In the third period, thinking takes on a new form, more pronounced and individualised; hence this is the time for greater specialisation and abstraction. After this three-times-seven-year period, willing, feeling and thinking have matured to the point of childhood being ‘complete’. The age of 21 has always been seen as a significant point in adulthood for this reason.
The scientific physiological research does not differ, but it confirms this picture from other vantage points. The physical development of the child up until age 7 lays a new foundation for the whole of life. Science speaks now of ‘embodied cognition’, where ‘learning’ is through experiencing first without thinking. It is this physical activity that builds the neural pathways of the brain. Sitting children at desks and making them prematurely use abstract thinking, worse still accompanied by computer tablets, significantly limits their integrated sense experiences, affecting physiological development and thus future cognitive abilities.2
The general principle for all these findings is that if we work with the natural rhythms of growth in childhood, instead of against them, we will enhance not only long-term learning, but also wellbeing and happiness.
A later school start?
There is not a single study to back up long-term benefits for early schooling. In fact, all the research points to the opposite: that an early school start actually harms children’s development, with long-term effects on their attitude to learning as well as on their mental health. In studies by the UN, children in the UK rate very low on the tables for happiness. A later start to school, with early years based on play, increases children’s positive learning orientation and significantly enhances their emotional resilience. Any academic ‘advantage’ from an early start disappears by age 11. Furthermore, economically disadvantaged children suffer the most from early schooling.3
We might be tempted to think that all we need to do now is re-present the evidence for a later school start in order for politicians to change the law. Yet in 2013, when 130 educators from around the UK wrote an open letter to the government calling for raising the school starting age, they received a cold shoulder.
A spokesperson for the then education secretary Michael Gove responded: “These people represent the powerful and badly misguided lobby who are responsible for the devaluation of exams and the culture of low expectations in state schools…”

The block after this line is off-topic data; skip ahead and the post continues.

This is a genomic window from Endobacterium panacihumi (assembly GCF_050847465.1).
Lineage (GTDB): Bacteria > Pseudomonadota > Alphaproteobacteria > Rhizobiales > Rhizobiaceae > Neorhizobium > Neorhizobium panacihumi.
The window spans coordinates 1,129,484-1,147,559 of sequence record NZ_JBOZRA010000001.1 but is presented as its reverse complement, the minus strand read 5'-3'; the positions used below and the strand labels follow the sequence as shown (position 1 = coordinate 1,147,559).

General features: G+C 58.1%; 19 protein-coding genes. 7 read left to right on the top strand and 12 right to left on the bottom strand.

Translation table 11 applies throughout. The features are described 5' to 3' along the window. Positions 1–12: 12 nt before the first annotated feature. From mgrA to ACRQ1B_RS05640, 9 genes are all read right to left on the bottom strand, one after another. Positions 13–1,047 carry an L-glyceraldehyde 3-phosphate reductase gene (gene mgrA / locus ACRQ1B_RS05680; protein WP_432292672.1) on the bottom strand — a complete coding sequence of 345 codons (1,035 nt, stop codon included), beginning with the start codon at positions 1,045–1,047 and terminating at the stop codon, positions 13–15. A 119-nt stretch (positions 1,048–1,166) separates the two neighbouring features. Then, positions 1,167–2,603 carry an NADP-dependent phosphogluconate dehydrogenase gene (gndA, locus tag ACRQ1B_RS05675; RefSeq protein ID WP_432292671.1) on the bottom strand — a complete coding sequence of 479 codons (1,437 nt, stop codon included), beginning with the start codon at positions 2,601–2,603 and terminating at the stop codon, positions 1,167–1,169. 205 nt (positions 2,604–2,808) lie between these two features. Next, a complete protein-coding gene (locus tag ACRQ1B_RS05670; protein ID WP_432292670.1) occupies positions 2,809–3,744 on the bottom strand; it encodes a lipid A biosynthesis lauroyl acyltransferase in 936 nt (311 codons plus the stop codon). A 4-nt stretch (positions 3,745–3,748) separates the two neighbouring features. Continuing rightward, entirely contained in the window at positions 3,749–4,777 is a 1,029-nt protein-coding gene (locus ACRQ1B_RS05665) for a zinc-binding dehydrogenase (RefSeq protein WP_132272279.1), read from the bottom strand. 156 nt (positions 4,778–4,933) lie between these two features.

Most politicians are still too caught up in the Victorian economically based mindset, espousing slogans like “Bold Beginnings” for 4-year-olds (the title of a recent Ofsted report), sounding more like a military campaign rather than one showing sensitivity for life. They introduce high-stakes testing, getting schools and parents in a frenzy to try and keep up with league tables, and with countries in competition with each other over PISA test results. This attitude is working its way more and more into early years as well. And it all has nothing to do with childhood understanding and wellbeing.
So the onus is on each of us first of all to enlarge our understanding of and appreciation for the special nature and development of childhood, and to trust in our inner intuition when we feel it is wrong to relentlessly pressure our young children.
The next step is to speak with others about this: for example, speak to your child’s school about the baseline testing and then actively encourage alternatives, as is already happening with forest schools and kindergartens where children can truly play. Giving moral and financial support for groups campaigning for children’s rights is also part of what we can do.
It all does make a difference. Working together for a positive future for our children.
- UK Telegraph newspaper poll of 15,000 readers, September 2013.
- See Upstart: The Case for Raising School Starting Age and Providing What the Under-sevens Really Need by Sue Palmer, Floris Books.
Find Out More
The Save Childhood Movement – www.savechildhood.net
Upstart Scotland – www.upstart.scot
Richard Brinton trained and worked as a Steiner Waldorf teacher, and later was Principal of Hawkwood College, UK. He now lives and writes in Stroud with his wife, Maia, also a teacher. Their four children have now all left the nest. His particular interests are the challenges and hopes that young children face today, and the journey the parents take. @_RichardBrinton
Illustrations by Ilona Brinton
First published in Issue 56 (Late Summer 2018) of JUNO: